As for the AX-12 vs HS-645s, the plans for both of the robots I have posted use standard hobby servos. That said, the hexapod that charlie (http://forums.trossenrobotics.com/showthread.php?t=2481)is based on used hs 475s for the lift servos, and 645 for moving the legs back and forth. Using a levered leg design made that possible.

If your going with a standard leg design, 645s are what I would guess to be the minimum. Squidword (http://forums.trossenrobotics.com/showthread.php?t=3100) started out with 645s, and while they worked, he couldn't carry much of a payload. I ended up going overboard and getting 5990s...

Another idea is to get servos over time. I know it isn't as satisfying as getting them all at once, but I'm planning on getting 1 5990 a month over the next year. That way the bank isn't broken. In the mean time I used tower pro mg995s...(wouldn't recommend them) and HS 645s which I pulled out of a hexipod.

I guess the real question is, what is your budget like? remember, the more degrees of freedom you have, the longer your legs will be, and the more powerful servos you will need. Similarly, the fewer legs you have the more powerful your servos will need to be.

Hope this helps.


04-14-2009, 12:15 AM
actually I am really considering him for mech warfare as the back mounted pan and tilt could host a number of fun ways to obliterate other bots. I have a friend that works for a fab company that specializes in hi grade components and he may be able to hook me up with scrap titanium sheeting bits for use with most of the smaller brackets which would seriously cut down on weight but yet add strength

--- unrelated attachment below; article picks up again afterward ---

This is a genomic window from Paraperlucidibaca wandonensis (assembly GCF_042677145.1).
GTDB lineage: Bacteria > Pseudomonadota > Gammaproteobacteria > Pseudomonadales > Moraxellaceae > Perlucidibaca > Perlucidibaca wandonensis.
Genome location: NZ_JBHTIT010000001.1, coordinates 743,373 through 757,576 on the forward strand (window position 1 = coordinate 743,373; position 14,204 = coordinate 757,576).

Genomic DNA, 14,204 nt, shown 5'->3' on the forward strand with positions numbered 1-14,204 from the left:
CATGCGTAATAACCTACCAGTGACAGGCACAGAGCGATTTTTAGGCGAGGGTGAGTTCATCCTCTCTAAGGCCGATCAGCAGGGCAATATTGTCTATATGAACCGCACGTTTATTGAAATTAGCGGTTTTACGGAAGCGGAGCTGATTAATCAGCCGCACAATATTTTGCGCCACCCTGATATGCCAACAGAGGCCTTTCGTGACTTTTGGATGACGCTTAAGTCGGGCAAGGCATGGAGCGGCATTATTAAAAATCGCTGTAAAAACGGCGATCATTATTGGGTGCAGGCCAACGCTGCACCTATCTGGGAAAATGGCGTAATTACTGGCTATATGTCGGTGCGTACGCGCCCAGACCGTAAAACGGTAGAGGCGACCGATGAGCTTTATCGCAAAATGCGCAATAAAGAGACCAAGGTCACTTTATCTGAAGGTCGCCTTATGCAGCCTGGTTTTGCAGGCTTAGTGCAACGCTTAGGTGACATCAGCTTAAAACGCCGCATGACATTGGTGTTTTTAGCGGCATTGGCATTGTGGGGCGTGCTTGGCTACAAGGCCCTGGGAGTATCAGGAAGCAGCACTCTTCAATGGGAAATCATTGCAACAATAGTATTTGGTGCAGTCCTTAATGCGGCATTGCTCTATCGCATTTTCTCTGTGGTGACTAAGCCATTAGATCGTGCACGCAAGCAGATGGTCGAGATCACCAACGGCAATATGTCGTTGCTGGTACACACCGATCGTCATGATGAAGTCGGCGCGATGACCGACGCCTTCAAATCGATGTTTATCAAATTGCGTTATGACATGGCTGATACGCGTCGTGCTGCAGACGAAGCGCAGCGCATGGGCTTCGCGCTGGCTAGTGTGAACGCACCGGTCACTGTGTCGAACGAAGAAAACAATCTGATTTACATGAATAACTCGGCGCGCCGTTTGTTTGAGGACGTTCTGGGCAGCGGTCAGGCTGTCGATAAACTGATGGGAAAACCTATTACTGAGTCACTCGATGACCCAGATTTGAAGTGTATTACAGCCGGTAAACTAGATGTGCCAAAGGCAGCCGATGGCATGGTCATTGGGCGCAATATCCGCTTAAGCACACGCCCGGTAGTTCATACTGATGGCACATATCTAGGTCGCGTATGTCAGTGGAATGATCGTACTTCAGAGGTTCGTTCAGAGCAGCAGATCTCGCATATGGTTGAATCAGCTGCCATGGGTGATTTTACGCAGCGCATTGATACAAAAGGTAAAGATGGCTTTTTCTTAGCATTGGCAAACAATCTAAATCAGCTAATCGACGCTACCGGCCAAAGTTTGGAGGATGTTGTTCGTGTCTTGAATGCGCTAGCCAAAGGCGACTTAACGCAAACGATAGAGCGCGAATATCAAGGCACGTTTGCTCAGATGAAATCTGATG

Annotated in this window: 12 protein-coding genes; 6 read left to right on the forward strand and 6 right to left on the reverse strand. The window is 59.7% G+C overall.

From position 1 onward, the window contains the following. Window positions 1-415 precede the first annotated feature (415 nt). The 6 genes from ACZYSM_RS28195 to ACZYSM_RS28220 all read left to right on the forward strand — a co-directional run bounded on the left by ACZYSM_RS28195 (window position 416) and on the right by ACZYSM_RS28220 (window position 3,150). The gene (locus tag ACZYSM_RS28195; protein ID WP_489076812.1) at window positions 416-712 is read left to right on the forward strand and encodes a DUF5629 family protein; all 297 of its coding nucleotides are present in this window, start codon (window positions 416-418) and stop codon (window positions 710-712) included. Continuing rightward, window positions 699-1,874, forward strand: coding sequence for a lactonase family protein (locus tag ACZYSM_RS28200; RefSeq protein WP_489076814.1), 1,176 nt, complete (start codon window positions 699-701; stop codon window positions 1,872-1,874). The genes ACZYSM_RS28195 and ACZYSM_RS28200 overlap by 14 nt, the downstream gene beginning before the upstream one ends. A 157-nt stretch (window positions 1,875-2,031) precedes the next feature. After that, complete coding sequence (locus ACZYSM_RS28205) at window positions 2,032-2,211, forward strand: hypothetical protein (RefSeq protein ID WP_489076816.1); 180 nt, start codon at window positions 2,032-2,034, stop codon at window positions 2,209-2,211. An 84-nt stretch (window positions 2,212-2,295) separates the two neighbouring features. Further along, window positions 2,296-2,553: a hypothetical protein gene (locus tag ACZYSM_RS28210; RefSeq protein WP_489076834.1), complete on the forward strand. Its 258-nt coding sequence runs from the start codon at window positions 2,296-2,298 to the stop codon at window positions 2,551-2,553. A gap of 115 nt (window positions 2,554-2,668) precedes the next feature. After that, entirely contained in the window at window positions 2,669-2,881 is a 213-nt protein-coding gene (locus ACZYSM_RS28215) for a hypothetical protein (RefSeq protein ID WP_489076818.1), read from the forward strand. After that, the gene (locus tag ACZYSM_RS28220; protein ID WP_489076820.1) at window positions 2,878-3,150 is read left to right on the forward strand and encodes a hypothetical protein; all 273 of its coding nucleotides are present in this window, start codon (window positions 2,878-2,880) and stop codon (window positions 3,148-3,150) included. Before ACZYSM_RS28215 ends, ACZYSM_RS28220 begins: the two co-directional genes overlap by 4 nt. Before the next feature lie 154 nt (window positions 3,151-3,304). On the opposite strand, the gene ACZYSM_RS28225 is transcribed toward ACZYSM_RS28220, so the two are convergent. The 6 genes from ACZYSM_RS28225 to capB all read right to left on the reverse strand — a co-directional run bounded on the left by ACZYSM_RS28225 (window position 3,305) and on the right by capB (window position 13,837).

04-14-2009, 12:31 AM
as far as budget I am gonna be mostly buying parts one at a time you know. I am probably gonna start out with a bot board and ssc-32 and a couple of servos to start as this way as I build the components I can atleast test them to make sure they actually work. I do have a company 401k that I contribute like 50 bucks a paycheck too but they match that so at the end of the year I will have a good chunk of change to buy everything.

04-14-2009, 12:39 AM
but really I am not sure what I want out of a bot at the moment I may just spring and get a hexapod not sure which one I would want though I am liking the phoenix but not liking the lack of a pan tilt mechanism for it.

04-14-2009, 11:59 AM
Your going to dip into your 401k to build a robot!? Wow...and I thought I was bad.

As for your quad, Take some time to figure out what your goal is. There is nothing worse than getting there only to find out that there isn't where you want to be. Trust me I've been there.

Also, depending on your experience level, you may be more interested in a bioloid kit. The kid would allow you to build a whole range of robots, thus you do not necessarily have to have one particular robot in mind. Also, I'm starting to think the dynamixel path is a decent one to go down. check out this connector (http://www.trossenrobotics.com/robotis-bioloid-usb2dynamixel.aspx). You can use it to control AX-12 servos...that way you could still get just a couple at a time...

In anycase, I'm sure you'll figure something out.

Have fun.